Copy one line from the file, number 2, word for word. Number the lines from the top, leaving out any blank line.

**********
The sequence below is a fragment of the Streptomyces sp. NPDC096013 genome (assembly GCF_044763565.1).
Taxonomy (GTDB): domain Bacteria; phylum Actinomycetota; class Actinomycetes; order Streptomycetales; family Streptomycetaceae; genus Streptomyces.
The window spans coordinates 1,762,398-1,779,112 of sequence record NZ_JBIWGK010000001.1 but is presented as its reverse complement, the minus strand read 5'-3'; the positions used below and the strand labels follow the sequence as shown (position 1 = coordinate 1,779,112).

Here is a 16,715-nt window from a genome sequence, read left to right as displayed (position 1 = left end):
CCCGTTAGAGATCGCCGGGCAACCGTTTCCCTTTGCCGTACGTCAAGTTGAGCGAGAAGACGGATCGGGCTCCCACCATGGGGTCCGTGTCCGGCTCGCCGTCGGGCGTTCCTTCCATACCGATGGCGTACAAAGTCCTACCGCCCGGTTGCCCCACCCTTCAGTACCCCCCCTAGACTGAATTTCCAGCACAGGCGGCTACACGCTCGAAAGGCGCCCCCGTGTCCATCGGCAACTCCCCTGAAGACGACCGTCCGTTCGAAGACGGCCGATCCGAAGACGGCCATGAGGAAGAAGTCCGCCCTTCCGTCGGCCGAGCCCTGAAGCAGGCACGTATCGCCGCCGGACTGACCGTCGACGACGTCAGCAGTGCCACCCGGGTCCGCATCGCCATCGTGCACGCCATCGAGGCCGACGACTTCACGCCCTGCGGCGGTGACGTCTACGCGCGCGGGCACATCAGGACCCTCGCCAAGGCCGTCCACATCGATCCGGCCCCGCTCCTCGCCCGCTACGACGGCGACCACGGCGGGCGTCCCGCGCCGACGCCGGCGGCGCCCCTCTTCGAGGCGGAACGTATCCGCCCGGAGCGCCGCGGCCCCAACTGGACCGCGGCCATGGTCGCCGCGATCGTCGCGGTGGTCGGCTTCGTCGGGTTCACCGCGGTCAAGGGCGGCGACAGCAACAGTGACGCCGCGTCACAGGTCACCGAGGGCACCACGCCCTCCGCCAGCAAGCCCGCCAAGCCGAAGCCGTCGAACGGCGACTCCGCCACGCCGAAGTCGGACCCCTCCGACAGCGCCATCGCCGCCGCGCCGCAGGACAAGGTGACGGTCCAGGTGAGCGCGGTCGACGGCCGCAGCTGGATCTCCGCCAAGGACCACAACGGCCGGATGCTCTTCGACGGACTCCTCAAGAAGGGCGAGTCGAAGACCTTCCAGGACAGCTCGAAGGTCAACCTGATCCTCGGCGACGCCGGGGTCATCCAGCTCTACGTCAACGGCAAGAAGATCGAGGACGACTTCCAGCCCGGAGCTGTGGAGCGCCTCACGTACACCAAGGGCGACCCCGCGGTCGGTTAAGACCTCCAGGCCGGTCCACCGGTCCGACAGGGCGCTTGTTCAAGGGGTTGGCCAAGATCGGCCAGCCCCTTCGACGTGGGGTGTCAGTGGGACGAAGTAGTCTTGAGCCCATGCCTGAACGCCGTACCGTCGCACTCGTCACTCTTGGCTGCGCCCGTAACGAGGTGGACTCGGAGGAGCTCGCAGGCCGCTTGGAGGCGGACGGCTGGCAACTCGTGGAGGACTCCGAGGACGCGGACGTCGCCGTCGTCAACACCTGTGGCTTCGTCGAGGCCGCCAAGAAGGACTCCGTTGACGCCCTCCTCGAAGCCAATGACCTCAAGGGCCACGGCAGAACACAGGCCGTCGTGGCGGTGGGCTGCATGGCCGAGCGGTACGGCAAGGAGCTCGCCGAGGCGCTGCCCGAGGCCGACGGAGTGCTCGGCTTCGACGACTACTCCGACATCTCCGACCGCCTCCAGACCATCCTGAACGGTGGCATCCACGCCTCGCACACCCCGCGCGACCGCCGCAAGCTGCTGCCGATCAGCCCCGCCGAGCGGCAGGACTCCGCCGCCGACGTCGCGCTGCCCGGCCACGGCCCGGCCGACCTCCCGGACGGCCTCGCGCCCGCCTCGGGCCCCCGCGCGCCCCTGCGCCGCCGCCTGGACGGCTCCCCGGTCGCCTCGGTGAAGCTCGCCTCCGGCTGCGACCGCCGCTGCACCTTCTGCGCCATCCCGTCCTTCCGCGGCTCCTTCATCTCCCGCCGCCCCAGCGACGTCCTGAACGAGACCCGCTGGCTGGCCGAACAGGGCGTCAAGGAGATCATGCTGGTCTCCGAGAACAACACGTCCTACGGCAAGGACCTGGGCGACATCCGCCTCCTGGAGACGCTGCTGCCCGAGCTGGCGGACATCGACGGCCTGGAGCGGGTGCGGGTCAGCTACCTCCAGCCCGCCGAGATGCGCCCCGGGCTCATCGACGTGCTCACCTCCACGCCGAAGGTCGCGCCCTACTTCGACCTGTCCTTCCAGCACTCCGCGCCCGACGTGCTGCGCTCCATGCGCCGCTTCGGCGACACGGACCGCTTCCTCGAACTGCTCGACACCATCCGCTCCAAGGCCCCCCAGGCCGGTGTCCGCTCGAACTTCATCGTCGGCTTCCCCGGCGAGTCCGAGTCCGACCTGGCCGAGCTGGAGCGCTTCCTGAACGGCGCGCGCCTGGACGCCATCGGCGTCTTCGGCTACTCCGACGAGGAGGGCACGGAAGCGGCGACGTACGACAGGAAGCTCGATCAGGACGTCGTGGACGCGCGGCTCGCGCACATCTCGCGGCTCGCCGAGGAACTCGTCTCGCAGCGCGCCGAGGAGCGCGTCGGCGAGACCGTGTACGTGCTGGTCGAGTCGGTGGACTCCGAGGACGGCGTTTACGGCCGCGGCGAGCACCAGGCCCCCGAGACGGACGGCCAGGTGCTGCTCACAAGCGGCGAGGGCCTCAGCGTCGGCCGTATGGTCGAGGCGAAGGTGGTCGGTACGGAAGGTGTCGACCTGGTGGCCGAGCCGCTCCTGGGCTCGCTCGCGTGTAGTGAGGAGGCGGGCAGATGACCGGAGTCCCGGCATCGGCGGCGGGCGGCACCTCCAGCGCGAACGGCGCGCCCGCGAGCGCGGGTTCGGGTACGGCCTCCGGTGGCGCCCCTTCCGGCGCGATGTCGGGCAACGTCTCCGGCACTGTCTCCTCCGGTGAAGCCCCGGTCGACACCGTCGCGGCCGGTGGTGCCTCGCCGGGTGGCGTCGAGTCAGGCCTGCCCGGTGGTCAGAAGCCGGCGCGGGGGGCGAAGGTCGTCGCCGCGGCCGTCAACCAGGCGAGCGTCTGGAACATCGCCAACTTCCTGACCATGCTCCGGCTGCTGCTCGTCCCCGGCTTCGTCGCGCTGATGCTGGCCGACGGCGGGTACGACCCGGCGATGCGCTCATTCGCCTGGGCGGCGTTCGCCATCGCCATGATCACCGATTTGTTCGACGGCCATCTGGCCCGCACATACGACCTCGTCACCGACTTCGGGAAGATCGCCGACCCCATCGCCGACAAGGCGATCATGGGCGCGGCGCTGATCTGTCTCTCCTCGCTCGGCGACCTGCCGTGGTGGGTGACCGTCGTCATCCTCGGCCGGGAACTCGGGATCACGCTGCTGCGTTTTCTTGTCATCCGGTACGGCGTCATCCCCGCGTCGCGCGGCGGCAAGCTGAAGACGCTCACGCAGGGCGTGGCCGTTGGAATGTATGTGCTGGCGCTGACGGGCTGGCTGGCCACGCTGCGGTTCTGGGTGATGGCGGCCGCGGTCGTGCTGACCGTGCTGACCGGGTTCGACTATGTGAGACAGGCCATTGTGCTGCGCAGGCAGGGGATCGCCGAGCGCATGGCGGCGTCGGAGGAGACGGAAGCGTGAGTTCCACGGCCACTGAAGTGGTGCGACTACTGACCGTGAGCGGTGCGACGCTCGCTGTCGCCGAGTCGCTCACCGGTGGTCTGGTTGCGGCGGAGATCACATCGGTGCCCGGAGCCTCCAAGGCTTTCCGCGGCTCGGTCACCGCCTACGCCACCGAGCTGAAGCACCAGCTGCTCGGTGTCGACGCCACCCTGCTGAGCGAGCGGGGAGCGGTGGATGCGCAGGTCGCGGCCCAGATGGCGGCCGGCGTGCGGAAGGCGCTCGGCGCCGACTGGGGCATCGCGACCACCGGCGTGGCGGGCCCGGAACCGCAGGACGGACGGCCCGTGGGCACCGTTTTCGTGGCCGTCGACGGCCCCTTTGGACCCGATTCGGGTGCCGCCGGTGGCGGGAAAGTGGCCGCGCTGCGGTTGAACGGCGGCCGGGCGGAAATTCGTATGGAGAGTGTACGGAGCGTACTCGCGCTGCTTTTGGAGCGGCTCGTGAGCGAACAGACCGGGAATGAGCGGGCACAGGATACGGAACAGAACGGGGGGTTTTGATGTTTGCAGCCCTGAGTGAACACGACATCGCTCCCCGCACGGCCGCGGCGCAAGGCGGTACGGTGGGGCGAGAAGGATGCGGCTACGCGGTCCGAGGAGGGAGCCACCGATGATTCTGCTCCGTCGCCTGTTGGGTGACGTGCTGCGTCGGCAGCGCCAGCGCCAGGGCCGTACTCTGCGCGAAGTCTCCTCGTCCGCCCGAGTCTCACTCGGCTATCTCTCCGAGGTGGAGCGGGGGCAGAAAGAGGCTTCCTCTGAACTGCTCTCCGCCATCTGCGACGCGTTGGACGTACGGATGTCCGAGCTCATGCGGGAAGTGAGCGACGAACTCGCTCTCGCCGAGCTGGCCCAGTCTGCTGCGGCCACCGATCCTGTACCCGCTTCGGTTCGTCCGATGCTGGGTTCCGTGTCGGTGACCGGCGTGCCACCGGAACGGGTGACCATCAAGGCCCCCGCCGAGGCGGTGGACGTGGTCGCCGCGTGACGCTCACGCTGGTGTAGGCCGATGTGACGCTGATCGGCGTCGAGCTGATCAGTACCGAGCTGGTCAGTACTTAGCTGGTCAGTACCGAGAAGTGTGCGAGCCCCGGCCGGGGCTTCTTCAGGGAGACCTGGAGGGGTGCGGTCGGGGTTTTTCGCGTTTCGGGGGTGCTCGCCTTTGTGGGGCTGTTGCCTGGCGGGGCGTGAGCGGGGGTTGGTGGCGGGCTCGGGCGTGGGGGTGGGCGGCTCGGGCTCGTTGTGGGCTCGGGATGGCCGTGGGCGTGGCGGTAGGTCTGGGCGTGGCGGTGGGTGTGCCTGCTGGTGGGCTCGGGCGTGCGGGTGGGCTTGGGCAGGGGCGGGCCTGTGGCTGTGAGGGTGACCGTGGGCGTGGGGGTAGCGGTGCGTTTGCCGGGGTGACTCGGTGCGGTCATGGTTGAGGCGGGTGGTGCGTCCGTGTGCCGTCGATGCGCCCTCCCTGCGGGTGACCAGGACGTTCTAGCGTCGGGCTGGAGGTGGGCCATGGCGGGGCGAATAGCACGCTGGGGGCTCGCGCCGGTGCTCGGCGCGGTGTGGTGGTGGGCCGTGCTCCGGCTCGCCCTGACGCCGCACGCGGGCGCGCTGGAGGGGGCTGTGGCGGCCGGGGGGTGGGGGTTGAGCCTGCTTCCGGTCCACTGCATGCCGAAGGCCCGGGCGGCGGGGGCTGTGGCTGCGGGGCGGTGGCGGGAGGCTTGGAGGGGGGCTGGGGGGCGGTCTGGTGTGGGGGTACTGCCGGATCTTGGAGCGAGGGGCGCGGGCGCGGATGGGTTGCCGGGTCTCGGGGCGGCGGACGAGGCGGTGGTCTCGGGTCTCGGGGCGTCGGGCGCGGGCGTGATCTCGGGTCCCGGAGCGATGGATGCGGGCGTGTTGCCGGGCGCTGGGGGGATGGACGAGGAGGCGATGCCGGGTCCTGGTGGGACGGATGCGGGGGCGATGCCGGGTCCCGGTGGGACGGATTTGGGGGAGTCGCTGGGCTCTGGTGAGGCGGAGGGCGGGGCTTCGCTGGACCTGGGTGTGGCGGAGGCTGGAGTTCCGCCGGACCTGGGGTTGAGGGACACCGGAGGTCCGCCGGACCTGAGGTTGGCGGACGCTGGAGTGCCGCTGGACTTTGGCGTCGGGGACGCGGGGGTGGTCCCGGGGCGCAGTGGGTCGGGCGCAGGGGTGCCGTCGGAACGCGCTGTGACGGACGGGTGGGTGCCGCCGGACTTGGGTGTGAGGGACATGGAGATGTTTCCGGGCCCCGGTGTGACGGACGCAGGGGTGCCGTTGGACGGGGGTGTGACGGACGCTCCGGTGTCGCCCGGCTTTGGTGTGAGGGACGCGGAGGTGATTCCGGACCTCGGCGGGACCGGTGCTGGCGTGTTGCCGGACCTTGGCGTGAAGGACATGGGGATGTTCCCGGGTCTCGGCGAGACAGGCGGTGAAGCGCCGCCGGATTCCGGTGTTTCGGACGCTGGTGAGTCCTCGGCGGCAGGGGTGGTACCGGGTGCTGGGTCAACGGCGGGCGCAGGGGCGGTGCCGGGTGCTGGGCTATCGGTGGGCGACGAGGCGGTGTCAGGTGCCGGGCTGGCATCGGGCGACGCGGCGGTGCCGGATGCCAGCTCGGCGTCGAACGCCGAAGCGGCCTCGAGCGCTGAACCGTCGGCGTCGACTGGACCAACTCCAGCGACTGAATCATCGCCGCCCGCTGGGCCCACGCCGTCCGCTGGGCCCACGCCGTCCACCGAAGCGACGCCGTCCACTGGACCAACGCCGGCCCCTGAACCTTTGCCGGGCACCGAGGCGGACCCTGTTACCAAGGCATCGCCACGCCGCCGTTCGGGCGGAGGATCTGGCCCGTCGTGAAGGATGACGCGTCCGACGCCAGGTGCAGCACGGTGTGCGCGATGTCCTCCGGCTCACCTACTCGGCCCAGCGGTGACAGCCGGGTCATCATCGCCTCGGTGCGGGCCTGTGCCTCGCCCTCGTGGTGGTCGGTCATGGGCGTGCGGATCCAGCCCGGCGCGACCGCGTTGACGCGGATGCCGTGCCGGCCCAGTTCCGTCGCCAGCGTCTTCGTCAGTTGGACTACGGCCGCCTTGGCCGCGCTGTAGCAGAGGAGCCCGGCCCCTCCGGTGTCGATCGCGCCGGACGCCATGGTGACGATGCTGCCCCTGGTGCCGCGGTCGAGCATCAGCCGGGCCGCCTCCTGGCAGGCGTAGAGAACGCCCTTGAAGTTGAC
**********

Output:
Taxonomy (GTDB): domain Bacteria; phylum Actinomycetota; class Actinomycetes; order Streptomycetales; family Streptomycetaceae; genus Streptomyces.